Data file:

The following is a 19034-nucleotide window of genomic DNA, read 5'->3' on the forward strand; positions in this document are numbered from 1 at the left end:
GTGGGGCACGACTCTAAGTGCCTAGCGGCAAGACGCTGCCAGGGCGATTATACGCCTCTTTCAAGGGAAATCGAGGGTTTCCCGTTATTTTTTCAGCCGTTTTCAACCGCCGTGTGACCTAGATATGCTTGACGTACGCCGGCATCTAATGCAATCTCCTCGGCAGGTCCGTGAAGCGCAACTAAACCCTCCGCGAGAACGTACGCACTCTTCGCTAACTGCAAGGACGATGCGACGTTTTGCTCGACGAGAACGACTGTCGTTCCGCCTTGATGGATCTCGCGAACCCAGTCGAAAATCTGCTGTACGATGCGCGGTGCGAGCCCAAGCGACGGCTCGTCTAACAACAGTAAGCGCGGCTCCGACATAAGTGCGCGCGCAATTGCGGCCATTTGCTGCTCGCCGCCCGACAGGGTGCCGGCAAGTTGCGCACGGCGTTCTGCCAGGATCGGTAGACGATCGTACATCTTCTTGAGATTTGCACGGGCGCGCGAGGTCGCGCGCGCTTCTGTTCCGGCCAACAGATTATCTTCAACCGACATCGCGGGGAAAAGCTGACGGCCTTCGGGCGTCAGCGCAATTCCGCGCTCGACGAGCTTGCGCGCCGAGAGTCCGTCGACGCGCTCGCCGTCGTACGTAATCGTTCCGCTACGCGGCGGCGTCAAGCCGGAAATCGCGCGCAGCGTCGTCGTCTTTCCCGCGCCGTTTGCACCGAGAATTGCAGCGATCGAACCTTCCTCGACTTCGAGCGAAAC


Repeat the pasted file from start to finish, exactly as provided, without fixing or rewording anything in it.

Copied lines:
The following is a 19034-nucleotide window of genomic DNA, read 5'->3' on the forward strand; positions in this document are numbered from 1 at the left end:
GTGGGGCACGACTCTAAGTGCCTAGCGGCAAGACGCTGCCAGGGCGATTATACGCCTCTTTCAAGGGAAATCGAGGGTTTCCCGTTATTTTTTCAGCCGTTTTCAACCGCCGTGTGACCTAGATATGCTTGACGTACGCCGGCATCTAATGCAATCTCCTCGGCAGGTCCGTGAAGCGCAACTAAACCCTCCGCGAGAACGTACGCACTCTTCGCTAACTGCAAGGACGATGCGACGTTTTGCTCGACGAGAACGACTGTCGTTCCGCCTTGATGGATCTCGCGAACCCAGTCGAAAATCTGCTGTACGATGCGCGGTGCGAGCCCAAGCGACGGCTCGTCTAACAACAGTAAGCGCGGCTCCGACATAAGTGCGCGCGCAATTGCGGCCATTTGCTGCTCGCCGCCCGACAGGGTGCCGGCAAGTTGCGCACGGCGTTCTGCCAGGATCGGTAGACGATCGTACATCTTCTTGAGATTTGCACGGGCGCGCGAGGTCGCGCGCGCTTCTGTTCCGGCCAACAGATTATCTTCAACCGACATCGCGGGGAAAAGCTGACGGCCTTCGGGCGTCAGCGCAATTCCGCGCTCGACGAGCTTGCGCGCCGAGAGTCCGTCGACGCGCTCGCCGTCGTACGTAATCGTTCCGCTACGCGGCGGCGTCAAGCCGGAAATCGCGCGCAGCGTCGTCGTCTTTCCCGCGCCGTTTGCACCGAGAATTGCAGCGATCGAACCTTCCTCGACTTCGAGCGAAAC